Local workers who’re especially dreading that commute or cracking open the laptop in the morning aren’t alone. A new study reveals that half of Dallas laborers are more burned out on the job.
According to employment industry website Robert Half, 50 percent of Dallas workers report serious burnout. More than a quarter — 26 percent — of Dallasites fear they won’t disconnect from the office during summer vacation.
Not surprisingly, workers all over America are ready for a vacation. The research also reveals:
- One in four workers lost or gave up paid time off in 2020.
- One in three plans to take more than three weeks of vacation time this year.
- 57 percent are ready for an "awaycation" to travel and disconnect from work; in comparison, 32 percent prefer a staycation, and only 11 percent favor a "workcation" or a vacation that combines work and leisure.
"After enduring more than a year of long hours and little time off, many workers are feeling burned out and need a break to relax and refresh," says Paul McDonald, senior executive director at Robert Half, in a release. "Running on empty can have a negative effect on employees' mental health and well-being, and managers should make it a priority to encourage their teams to enjoy a well-deserved vacation."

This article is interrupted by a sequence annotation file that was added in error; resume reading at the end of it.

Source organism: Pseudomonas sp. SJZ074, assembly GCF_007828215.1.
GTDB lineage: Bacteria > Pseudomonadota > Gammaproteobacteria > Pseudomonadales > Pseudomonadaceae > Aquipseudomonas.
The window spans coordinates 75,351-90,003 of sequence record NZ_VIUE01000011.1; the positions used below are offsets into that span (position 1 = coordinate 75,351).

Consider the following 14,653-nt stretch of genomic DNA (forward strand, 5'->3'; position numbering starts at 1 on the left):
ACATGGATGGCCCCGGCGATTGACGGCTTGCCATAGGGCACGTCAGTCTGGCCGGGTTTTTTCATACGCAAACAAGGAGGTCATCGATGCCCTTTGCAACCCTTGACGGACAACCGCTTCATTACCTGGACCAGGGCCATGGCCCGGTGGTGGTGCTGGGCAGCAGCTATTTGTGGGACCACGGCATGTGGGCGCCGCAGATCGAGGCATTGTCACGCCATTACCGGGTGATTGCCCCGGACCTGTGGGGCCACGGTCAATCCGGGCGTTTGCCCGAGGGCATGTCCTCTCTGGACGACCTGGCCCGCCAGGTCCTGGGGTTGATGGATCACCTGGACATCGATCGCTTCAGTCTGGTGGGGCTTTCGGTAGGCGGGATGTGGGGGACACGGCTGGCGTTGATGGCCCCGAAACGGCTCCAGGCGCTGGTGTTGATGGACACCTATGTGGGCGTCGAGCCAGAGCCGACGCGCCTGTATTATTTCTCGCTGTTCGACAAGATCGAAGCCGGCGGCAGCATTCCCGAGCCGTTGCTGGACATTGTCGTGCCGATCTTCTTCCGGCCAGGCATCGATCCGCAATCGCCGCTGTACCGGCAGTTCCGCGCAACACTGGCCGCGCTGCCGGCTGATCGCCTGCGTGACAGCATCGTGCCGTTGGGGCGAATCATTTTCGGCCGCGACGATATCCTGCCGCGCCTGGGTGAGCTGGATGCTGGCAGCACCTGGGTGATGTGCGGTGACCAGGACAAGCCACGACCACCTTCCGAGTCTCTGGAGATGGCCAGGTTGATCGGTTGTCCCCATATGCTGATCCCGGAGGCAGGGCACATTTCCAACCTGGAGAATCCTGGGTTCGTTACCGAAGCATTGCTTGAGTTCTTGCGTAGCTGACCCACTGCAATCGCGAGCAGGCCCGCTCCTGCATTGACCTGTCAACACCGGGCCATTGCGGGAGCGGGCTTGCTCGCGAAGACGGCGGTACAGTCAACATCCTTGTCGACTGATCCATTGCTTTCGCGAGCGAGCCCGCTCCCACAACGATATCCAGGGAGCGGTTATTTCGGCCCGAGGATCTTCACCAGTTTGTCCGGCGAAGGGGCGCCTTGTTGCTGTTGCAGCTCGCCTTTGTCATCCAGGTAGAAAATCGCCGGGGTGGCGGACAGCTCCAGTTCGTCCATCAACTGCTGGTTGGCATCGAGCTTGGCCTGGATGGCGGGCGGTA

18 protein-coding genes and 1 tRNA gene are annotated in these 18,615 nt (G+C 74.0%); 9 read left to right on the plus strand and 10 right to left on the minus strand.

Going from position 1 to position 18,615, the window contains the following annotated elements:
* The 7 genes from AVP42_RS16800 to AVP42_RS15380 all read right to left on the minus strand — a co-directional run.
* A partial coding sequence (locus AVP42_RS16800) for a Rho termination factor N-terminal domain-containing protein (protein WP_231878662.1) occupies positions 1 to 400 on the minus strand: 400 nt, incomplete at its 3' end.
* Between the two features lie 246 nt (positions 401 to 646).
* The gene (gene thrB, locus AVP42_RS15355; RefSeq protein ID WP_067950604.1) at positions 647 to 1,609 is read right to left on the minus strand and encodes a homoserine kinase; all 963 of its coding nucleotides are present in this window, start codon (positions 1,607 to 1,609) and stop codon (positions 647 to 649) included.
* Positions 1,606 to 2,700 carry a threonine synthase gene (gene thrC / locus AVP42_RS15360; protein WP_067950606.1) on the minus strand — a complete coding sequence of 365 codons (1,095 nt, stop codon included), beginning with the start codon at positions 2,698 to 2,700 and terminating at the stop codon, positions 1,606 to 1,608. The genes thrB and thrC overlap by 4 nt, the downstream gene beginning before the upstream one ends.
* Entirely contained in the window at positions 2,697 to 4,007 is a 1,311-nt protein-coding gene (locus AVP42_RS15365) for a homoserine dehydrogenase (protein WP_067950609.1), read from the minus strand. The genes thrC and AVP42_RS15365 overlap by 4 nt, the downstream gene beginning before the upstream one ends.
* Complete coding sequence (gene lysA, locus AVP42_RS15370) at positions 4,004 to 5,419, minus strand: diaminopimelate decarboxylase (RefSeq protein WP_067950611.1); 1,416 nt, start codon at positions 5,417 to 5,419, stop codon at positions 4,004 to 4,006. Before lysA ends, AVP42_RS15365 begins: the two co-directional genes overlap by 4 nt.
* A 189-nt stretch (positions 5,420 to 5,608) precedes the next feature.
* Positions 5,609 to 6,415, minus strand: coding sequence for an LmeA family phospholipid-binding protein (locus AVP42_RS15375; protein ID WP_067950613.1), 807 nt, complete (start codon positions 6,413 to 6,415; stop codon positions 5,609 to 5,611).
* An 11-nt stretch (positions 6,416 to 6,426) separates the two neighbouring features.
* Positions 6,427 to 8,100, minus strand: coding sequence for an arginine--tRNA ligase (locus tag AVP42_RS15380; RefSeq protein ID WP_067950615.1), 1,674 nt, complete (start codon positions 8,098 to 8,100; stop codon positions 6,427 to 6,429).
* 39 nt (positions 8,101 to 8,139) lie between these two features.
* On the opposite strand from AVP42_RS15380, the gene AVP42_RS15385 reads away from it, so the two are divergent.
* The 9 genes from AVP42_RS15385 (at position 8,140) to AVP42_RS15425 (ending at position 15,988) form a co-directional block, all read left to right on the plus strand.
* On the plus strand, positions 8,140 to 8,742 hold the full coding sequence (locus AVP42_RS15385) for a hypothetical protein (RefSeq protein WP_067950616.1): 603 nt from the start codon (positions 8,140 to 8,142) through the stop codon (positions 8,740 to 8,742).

Elsewhere in Texas, the burnout is real.
Some 49 percent of Houston residents report to be burned out at work, according to the survey. That’s significantly higher than last year, when only 37 percent reported burnout in a similar poll.
Meanwhile, more than one in four Houston workers (28 percent) say that they will not unplug from work when taking time off this summer.
In fun-filled Austin, 45 percent of the workforce complain of burnout. Some 32 percent of Austinites feel they can unplug from work during the summer.
Fortunately for Texans, the most burned-out city in the U.S. isn’t in the Lone Star State. That dubious title goes to the poor city of Charlotte, North Carolina, where 55 percent of laborers are truly worn out.